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One World Trade Center 1,776'
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  1. How do you draw a distinction between one who earns their fortune fairly and unfairly? Jobs stole from Xerox. Buffet has long supported economic floats, subprime lending (Clayton and Vanderbilt, for example), and monopolies. Bezos and the Waltons are responsible for brutal workplace and anti-labor practices to their benefit. Page has stolen code and trade secrets. Ellison...hmm... I can't think of any corruptions offhand.
  2. They have an art craft show on December 7th and 8th, with 70+ vendors. I've heard prior open studio events (wasn't there one in August) have pulled in large crowds. That's all I got.
  3. He was also worth 100 billion dollars in 1999. At an average inflation rate of 2.2 percent a year, that would be in the $150 billion dollars range in 2019 dollars, whereas he's worth $106 billion today. And so he's down 50 percent from his "real" peak net worth, or has made a 6 percent return in twenty years. Either way, stats are fun - but somewhat easy to manipulate.
  4. I agree with some of that, but would argue you're omitting a very important section. Gates is not just collecting vast sums of money via investments (which I would say he has earned, since that's a by-product of his taking on risk in the first place), but is also redistributing a truly enormous amount with no real personal financial benefit. Maybe he is bypassing the (American?) working class indirectly, but Gates is directly sending wealth to low income and working classes via grants, endowments, etc, in developing countries. Do we need the government taking that role then? It seems redundant. And as for the poster who made that crazy Bernie comment, eh, no reason to engage with someone like that. They obviously offer very little to conversation.
  5. How would a wealth tax work in a WeWork situation? Would largescale investors be taxed on a percentage of their net worth? At what point? And if the stock dipped, or dipped considerably, would those investors be entitled to some kind of refund if they had already paid this tax before the end of the tax period? It seems very confusing. Just raise the capital gains tax.
  6. Don't forget Baker Square. They need to bring that back post haste.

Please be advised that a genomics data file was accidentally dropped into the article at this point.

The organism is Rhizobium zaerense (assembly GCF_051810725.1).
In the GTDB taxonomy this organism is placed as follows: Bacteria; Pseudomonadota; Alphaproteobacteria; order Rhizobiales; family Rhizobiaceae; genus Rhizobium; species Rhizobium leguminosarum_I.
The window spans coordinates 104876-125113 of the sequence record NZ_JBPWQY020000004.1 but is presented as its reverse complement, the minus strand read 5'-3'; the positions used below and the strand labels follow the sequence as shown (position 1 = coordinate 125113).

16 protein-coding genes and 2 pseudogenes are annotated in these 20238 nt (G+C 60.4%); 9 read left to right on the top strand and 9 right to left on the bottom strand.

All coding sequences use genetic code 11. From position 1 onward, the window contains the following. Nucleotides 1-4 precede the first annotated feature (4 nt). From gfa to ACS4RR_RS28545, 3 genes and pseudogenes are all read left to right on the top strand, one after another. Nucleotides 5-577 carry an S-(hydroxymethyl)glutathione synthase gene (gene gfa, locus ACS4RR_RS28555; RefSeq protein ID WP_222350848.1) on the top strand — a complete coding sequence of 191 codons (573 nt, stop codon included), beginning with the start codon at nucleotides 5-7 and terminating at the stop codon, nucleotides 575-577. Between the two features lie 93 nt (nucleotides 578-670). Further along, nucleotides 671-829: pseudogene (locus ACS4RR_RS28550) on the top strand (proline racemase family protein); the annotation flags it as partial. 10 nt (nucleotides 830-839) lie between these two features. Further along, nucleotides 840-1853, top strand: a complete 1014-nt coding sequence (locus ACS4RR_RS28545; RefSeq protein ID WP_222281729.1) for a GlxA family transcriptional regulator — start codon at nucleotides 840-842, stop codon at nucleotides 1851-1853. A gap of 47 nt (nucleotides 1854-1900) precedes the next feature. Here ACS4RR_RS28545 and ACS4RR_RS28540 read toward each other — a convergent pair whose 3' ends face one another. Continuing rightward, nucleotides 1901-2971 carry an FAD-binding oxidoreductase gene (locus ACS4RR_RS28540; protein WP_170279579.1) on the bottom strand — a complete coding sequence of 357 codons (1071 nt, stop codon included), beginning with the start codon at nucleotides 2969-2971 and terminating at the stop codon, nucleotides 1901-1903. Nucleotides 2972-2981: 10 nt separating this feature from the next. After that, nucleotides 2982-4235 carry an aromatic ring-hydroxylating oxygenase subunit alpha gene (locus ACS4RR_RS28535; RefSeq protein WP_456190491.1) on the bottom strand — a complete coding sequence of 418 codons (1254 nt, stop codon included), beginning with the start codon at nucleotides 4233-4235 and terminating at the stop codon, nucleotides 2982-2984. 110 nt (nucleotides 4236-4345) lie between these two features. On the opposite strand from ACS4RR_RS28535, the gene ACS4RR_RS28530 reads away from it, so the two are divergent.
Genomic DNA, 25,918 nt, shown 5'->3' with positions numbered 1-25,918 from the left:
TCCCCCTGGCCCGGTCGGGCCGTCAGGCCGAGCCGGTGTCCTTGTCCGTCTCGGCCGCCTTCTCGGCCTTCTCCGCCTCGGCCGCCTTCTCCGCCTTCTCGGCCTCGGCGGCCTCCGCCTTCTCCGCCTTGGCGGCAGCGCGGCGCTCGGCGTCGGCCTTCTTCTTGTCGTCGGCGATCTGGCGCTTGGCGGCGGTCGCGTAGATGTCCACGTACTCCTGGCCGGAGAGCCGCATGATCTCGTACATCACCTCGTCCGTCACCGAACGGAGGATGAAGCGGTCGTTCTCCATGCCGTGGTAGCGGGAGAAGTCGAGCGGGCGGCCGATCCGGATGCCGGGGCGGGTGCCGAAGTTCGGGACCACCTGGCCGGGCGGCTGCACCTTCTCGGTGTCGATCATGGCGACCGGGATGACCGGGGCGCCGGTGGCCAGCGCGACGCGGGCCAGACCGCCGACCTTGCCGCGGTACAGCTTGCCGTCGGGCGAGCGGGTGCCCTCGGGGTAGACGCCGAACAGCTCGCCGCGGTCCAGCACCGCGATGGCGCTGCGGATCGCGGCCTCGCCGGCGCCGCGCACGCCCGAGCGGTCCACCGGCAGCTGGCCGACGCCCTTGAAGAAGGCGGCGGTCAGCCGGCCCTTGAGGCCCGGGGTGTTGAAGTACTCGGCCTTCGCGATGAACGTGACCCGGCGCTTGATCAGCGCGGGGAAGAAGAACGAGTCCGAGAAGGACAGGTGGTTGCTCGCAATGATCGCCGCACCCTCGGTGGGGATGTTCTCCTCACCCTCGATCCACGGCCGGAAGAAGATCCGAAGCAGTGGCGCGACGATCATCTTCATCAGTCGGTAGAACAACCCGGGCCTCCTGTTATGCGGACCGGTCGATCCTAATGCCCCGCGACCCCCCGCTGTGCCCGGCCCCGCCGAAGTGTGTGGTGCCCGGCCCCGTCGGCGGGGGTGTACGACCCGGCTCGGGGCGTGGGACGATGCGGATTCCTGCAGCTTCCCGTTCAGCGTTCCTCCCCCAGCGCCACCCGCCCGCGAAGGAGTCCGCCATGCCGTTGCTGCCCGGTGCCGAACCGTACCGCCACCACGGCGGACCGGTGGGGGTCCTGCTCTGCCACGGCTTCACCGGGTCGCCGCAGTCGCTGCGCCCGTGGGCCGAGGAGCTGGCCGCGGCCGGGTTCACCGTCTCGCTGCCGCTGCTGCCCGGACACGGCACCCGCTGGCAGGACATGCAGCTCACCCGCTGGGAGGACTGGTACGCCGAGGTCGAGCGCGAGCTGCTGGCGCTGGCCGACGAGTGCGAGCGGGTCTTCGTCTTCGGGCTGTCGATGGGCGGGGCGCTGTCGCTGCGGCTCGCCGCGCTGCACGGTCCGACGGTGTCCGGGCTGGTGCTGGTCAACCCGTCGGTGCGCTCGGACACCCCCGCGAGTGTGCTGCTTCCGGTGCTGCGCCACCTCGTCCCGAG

7. Bill Gates gives away an enormous amount of his wealth, $35 billion dollars this year alone, to charities and his foundation. The fact that he's still worth $100 billion is indicative of good investments - doesn't he own a lot of Berkshire Hathaway Class A and Microsoft stock, both of which are at all time highs. A quick google search shows that he has 60% of his funds in stocks and index funds, and so a major downturn in the markets would result in a disproportionate hit (compared to "average" wealthy investors who only put away half their wealth in equities). Clearly he feels his charity work and the Foundation can help far more people than the government taking its cut through a wealth tax. And based on what he's done, I think he deserves the benefit of the doubt here, as he's changing the world on a global scale with his work. He shouldn't be scorned for wanting to avoid a wealth tax, when that money clearly is being used for important things. I think he's unique compared to most other wealthy types who want to avoid paying their share.
  8. September 2018: Dow high was 26,743.50 (up 2.7% since). Nasdaq high was 8010.04 (up 5.28% since). S&P high was 2913.98 (up 5.6% since). In other words, growth has been somewhat moderate. It's just the crazy dip last winter has distorted this year's gains a bit. And that's good. Conservative growth is a better indicator than crazy growth (after which steep declines may follow).
  9. The racial stuff is ridiculous, but overall I think it's nice that they're having this booster event. If it helps Cleveland advocates network and partner up, it's only a win for the city and region.
  10. At $100-$200 million dollars per mile of additional track, that would be a pretty large baby step.
  11. Considering all of the lies behind the Medical Mart/Global Innovation of Bulls-hit, WeWork's current nightmare, and a number of visible development failures, I think some skepticism is warranted. He's just giving another perspective, and there are/will be plenty of other more positive articles to balance it.
  12. Damn, they sure build them high in New York.
  13. So Bernie has emergency heart failure (and will probably bow out of the race) and that treasonous animal is still walking, ranting, tweeting, golfing, endangering, and thieving? Wonderful.
  14. Look at all those attractive people walking on the street. Might as well rename the street Ocean Drive 2.0.
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